Over the last several years, the food and beverage industry has seen regulations and standards, such as the Food Safety Modernization Act (FSMA) and GS1, change dramatically. Standards in many other countries are evolving as well. This is all in an effort to be proactive rather than reactive when it comes to food safety. The goal is to prevent food integrity issues from happening, or to at least catch them before they reach the consumer.
Unfortunately, breaches in food safety still occur and will most likely always occur. Recalls are going to happen and should happen when warranted to keep the public safe. Standards, regulations and best practices cannot totally eliminate bacteria or the occasional human error. Given today’s complex supply chain and the number of physical product touchpoints, breaches will occur. It’s almost unavoidable. We can, however, continue to improve the processes and practices for prevention and improve on the ways recalls are managed and conducted.
Recently, a major U.S. grocery store chain had an issue with contaminated frozen vegetables from a popular frozen food manufacturer. There was a breach that was discovered in test samples that grew after the product was shipped. The retailer and food supplier announced that recall measures were in place to take appropriate action to minimize the impact.
There are a number of processes food companies should have in place when this scenario arises. Sell by dates are a good start. Most products have lot numbers and other identifying markings on the packaging that indicate production date, time and place. These markings give manufacturers an easy way to identify products.
Today, advanced technology provides manufacturers with many tools to assist in preventing issues that justify a recall and in managing a recall when one is needed. Compliance is challenging. In today’s competitive environment, and with the emphasis on regulations, breaches in food safety can incur fines and threaten a company’s brand and reputation. Many other entities can be impacted as well as the retailer, including any organization that assists in the distribution of the products.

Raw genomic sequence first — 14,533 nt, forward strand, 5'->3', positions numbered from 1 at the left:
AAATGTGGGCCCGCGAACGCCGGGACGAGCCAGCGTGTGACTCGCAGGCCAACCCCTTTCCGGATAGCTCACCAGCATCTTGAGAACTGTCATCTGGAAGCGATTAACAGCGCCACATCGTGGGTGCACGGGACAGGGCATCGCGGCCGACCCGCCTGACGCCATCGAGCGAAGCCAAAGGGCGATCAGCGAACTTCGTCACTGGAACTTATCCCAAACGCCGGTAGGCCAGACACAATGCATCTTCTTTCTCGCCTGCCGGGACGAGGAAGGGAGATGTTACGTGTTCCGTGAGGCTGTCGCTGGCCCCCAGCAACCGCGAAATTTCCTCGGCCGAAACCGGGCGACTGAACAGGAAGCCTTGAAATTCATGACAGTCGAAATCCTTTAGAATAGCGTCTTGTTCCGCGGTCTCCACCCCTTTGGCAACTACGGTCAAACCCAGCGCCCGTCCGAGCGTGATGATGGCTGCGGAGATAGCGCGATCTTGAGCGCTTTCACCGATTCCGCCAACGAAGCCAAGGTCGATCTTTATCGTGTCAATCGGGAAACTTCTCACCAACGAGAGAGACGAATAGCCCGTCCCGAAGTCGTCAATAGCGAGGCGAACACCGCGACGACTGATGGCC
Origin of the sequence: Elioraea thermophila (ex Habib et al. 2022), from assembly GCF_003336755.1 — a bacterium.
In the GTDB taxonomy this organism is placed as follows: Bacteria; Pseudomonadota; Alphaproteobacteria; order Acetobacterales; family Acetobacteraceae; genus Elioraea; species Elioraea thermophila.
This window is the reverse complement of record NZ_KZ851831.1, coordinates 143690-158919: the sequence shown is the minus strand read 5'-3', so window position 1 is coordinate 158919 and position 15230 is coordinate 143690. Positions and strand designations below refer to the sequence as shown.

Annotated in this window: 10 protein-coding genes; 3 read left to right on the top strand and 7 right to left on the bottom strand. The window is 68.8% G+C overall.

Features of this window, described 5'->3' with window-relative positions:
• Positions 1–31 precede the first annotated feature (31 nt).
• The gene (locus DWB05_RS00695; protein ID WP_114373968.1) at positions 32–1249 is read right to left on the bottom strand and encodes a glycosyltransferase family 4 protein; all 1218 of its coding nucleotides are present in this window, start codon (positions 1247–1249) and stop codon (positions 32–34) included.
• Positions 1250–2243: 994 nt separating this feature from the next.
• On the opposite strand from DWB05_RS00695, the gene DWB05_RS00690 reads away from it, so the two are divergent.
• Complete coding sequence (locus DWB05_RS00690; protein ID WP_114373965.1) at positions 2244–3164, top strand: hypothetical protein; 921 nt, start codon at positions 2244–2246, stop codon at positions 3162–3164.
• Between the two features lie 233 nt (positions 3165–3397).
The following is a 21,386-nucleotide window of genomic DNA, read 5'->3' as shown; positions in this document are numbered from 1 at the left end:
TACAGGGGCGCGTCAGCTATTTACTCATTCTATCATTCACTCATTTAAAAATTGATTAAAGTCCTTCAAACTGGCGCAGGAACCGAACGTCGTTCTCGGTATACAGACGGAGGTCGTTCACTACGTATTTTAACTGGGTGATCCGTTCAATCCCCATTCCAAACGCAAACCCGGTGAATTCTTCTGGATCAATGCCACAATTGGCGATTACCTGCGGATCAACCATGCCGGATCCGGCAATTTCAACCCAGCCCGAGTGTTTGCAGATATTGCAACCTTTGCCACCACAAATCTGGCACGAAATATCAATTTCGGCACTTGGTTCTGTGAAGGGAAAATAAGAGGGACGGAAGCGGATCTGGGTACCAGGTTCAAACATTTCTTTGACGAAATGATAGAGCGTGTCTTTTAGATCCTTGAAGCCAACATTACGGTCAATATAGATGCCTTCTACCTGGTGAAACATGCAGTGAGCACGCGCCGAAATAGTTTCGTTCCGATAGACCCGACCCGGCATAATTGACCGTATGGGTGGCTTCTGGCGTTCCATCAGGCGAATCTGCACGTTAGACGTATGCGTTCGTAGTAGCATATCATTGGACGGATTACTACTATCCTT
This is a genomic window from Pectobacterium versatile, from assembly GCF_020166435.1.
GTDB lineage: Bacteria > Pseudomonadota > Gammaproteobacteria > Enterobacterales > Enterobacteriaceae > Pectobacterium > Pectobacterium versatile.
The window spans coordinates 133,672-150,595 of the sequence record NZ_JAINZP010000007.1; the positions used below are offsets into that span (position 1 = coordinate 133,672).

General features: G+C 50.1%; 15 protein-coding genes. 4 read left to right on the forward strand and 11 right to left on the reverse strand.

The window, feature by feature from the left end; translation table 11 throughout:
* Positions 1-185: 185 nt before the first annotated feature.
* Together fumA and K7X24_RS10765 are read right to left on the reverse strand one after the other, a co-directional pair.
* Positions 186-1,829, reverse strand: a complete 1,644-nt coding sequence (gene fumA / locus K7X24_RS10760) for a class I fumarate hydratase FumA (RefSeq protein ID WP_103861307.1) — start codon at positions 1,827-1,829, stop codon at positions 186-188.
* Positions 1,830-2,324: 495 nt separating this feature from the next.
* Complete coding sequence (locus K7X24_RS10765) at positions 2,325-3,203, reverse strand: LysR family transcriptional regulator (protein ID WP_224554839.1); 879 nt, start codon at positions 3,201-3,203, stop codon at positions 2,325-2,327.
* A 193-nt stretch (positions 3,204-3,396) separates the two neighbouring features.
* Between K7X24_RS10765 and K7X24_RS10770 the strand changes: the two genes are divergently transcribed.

Integrated enterprise resource planning (ERP), demand and supply chain planning, quality management and track and traceability tools can assist in proactive food safety assurance and recall management. Peripheral specialty systems and ERP designed for the food and beverage industry can provide visibility into food safety, quality control and traceability. Tools are available to help with field to fork traceability, from source of origin through distribution. Sophisticated asset management tools can be used to monitor all aspects of plant maintenance and production line cleaning practices and many other critical procedures can be executed and managed through these systems.
Documentation and labeling standards can be put in place so a product can be quickly identified by SKU, lot number, serial number where applicable, manufactured date and location. These standards allow a product to be tracked lin the same way it is tracked by product sell by date. In an industry where recalls seem to be increasing, a manufacturer must demonstrate that it can track its products during each stage of its life, from ingredients to finished goods, and prove that proper plant sanitation and inspection programs are in place.
This is why food and beverage companies should implement specialized ERP solutions to provide a centralized system for managing critical elements of their operations. Product recalls are expensive in terms of both product cost and potential damage to a business’ reputation and brand image. Having an effective ERP solution in place that can perform efficient plant maintenance, food safety, traceability and recall procedures will help minimize the costs of a recall, and enable food and beverage manufacturers to become agile, effective enterprises.